Greatly different in personality, Aunt Alexandra holds to the conservative and more traditional attitude of a Southerner in the 1930s whereas Atticu Finch is extremely liberal-minded and "progressive" in his thinking for his environment. So, in Chapter 16 of Harper Lee's novel as Atticus and his sister are at breakfast and Calpurnia serves them coffee, Alexandra waits until Calpurnia goes into the kitchen before she scolds her brother, "Don't talk like that in front of them." She refers to Atticus's remark about Mr. Underwood despising Negroes; she does not think it appropriate to discuss what a white man thinks of black people before a person of color. For one thing, she fears that doing so will encourage black people to discuss whites and be more discontent.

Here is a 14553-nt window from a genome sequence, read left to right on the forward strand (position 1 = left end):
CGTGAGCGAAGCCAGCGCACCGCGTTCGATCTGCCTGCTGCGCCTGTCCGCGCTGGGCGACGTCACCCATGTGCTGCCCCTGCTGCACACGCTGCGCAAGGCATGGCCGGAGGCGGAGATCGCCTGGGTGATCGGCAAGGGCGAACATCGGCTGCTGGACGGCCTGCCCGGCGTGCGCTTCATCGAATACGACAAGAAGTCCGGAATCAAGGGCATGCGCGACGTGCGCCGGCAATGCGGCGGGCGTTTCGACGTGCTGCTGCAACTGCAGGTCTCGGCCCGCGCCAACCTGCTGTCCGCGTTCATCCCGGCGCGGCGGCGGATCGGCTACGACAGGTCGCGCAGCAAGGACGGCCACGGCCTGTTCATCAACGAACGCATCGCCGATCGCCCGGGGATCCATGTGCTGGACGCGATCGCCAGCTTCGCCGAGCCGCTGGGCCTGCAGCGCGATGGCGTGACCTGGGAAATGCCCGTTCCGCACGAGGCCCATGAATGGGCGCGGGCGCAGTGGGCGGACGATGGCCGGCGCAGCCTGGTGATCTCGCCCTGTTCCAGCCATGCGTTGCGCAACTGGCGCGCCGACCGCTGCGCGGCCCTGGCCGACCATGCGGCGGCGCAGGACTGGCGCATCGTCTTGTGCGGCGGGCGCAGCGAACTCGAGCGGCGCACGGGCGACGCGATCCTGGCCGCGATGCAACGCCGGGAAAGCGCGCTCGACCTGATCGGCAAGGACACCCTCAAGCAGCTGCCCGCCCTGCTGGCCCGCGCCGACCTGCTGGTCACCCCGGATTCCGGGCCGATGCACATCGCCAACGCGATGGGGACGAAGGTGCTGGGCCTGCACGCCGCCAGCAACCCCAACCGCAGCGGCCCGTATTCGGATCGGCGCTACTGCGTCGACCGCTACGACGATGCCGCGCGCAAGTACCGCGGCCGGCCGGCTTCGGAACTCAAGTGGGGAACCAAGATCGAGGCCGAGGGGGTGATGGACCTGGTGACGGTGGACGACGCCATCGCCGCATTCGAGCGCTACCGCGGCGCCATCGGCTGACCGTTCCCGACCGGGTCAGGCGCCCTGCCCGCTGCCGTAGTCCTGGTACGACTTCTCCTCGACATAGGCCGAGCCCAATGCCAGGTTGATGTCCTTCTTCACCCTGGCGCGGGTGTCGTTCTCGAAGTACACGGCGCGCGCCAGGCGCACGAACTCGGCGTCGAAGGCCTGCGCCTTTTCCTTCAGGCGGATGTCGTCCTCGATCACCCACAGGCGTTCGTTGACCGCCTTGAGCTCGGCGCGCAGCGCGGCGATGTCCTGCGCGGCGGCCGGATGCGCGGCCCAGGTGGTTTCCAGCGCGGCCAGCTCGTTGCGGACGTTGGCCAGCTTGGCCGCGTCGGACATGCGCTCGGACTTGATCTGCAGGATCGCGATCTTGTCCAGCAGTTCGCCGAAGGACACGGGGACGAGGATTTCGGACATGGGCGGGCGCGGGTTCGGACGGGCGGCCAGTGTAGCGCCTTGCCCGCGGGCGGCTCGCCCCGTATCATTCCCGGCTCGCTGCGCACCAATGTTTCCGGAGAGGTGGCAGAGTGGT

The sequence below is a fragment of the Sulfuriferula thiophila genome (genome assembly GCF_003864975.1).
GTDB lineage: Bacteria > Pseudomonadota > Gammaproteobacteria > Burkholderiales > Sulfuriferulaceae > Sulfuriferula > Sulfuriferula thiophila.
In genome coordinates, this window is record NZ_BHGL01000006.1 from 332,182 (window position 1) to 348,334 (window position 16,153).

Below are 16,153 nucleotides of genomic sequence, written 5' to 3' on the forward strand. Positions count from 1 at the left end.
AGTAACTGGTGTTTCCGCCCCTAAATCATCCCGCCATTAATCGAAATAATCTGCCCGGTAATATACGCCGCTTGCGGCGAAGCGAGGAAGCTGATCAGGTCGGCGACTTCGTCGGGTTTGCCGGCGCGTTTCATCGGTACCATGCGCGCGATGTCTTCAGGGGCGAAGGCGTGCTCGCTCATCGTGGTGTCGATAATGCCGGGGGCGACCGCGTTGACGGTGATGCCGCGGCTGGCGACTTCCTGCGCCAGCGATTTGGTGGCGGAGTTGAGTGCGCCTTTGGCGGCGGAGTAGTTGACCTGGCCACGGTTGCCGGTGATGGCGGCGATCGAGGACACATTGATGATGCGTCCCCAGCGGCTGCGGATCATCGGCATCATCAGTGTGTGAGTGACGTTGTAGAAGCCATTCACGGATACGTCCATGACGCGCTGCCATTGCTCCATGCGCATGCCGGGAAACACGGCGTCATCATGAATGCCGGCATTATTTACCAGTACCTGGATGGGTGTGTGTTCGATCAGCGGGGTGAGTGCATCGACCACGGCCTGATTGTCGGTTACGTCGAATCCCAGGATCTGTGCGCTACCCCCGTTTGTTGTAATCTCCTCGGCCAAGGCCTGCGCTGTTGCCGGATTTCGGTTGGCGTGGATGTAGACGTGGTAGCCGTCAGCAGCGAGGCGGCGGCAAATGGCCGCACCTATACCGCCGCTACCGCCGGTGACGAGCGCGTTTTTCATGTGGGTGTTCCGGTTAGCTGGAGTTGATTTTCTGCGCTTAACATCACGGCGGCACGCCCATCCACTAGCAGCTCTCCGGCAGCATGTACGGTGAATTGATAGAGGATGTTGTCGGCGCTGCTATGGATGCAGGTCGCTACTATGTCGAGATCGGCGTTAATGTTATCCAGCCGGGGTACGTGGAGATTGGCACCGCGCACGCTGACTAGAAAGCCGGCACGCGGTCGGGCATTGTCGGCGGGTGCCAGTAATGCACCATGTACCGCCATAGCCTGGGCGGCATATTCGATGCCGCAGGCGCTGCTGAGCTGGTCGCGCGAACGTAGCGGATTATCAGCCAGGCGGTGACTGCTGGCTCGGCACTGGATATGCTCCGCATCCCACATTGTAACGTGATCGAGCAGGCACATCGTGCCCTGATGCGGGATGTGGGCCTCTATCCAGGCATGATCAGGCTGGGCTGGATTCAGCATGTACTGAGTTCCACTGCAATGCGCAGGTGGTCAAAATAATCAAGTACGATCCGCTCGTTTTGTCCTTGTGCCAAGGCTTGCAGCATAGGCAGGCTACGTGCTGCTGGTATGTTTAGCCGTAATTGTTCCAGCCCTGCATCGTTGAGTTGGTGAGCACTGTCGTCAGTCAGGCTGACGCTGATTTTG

However, Atticus disagrees; he sees the problem as greater than that perceived by Alexandra. Keeping them quiet and non-rebellious is less the problem to Atticus than the injustices that are perpetuated. He retorts,
"....Maybe if we didn't give them so much to talk about, they'd be quiet."
Further, Alexandra scolds her brother about the children's involvement in the scene at the jailhouse. While Atticus is proud that the children made the mob become human again, Alexandra expresses her disapproval of Atticus's personal support in the Tom Robinson affair,
"You see, don't, you...what comes of things like this. Don't say I haven't told you."
Aunt Alexandra wishes to remain with the status quo of the Jim Crow South and take a traditional approach to race matters, while Atticus considers people on an individual basis and does not define people as black or white or "just a nest of those Cunninghams."